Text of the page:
White House drops controversial Section 803 language

The Office of Federal Procurement Policy does not plan to include time and materials language in the final Section 803 rule after all, according to industry and congressional sources.

Under the draft version of the Federal Acquisition Regulation rule, the Defense Department would have had to use firm-fixed price contracts when buying commercial items through schedule contracts instead of preferred time and materials contracts. The administration plans to issue the final version shortly without the controversial requirement to use firm-fixed price contracts only.

OFPP will address the time and materials issue through a separate rule, said David Marin, spokesman for Rep. Tom Davis (R-Va.). Davis, chairman of the Government Reform Subcommittee on Procurement Policy and Technology, fought the language.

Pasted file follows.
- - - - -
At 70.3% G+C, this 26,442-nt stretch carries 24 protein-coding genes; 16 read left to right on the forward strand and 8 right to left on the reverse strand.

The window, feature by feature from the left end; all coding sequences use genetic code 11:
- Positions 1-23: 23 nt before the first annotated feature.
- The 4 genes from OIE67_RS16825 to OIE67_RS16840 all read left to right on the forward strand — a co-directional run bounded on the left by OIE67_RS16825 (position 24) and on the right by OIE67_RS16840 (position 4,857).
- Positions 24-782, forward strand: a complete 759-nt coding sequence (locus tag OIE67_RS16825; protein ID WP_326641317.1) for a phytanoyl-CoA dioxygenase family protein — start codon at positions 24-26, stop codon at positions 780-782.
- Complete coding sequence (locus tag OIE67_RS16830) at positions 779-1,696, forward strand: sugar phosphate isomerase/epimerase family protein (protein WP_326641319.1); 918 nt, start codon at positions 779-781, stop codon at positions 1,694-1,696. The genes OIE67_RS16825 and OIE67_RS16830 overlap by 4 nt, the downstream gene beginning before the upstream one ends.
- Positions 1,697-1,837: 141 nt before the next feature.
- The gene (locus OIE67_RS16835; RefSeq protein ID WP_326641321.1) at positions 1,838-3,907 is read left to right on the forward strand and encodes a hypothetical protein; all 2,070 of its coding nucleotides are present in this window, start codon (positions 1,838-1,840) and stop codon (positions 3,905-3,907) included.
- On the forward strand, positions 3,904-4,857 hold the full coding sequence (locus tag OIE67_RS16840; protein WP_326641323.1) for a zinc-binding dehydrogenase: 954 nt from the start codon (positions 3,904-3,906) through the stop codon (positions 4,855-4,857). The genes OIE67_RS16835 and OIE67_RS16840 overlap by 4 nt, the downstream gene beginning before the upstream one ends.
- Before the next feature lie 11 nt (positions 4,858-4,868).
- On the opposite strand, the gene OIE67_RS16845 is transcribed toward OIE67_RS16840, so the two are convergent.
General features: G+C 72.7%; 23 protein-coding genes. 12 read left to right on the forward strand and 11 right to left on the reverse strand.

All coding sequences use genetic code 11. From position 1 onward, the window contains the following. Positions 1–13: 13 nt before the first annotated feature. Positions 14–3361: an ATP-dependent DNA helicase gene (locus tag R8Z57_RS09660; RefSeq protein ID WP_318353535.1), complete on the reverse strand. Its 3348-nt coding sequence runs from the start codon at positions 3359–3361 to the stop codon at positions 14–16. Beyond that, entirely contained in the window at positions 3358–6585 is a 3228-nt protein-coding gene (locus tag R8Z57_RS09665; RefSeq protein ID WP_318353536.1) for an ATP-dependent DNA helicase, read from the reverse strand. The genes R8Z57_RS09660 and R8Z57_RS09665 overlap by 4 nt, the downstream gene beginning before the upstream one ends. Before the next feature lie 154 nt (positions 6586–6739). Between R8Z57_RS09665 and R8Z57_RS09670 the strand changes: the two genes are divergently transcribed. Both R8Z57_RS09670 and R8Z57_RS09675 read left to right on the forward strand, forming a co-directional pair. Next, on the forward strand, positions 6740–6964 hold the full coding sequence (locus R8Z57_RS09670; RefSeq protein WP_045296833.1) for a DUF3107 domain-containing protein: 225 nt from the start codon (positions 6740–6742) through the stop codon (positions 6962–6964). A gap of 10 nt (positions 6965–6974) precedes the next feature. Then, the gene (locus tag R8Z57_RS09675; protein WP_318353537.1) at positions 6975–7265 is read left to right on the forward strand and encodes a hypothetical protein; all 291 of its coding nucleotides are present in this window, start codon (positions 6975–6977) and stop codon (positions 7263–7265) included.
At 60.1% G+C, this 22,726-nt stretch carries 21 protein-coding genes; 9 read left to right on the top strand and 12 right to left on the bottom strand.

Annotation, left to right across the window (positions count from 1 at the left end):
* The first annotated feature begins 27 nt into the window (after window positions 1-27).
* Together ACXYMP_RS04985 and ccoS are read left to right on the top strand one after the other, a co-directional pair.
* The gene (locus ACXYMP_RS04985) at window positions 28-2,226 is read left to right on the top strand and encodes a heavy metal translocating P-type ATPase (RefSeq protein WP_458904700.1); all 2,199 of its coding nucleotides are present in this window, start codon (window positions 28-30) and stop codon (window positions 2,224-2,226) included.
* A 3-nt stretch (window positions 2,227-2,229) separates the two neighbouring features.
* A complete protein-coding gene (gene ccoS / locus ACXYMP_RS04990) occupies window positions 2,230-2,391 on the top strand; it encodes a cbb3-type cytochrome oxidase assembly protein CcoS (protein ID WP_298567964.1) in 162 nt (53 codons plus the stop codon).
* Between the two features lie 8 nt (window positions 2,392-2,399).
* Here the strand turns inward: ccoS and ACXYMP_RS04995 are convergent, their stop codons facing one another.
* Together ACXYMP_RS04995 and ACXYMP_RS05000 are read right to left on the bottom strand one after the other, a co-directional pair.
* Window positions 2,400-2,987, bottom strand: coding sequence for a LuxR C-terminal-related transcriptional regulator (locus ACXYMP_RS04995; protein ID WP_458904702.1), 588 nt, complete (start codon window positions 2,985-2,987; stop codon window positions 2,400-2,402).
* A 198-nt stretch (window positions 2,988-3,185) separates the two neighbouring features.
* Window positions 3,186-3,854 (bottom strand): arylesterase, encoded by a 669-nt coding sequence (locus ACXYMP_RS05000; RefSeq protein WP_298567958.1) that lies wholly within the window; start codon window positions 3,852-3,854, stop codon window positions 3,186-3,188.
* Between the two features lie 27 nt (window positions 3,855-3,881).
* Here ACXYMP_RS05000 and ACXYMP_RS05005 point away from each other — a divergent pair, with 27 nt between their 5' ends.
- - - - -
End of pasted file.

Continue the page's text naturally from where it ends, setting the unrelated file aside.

"Congressman Davis will strongly oppose the separate rule as well?but agrees that this is the way this should be pursued?through separate rule-making," Marin said. "In a nutshell, Davis is pleased OFPP ceded to his request."

OFPP had added the language late in the process, prompting complaints from industry, congressional and Defense officials.

Larry Allen, executive vice president for the Coalition for Government Procurement in Washington, said he too was pleased by OFPP's decision. Allen learned of the change Monday in a two-hour meeting with Office of Management and Budget officials, including director Mitchell E. Daniels.

"The amendment had no business being in there in the first place, and we are gratified it has been removed," he said. "This is a significant win for DOD."

The final Section 803 rule still will require DOD to obtain at least three bids when making schedule purchases of more than $100,000. Congress included the requirement in the National Defense Authorization Act of 2002.

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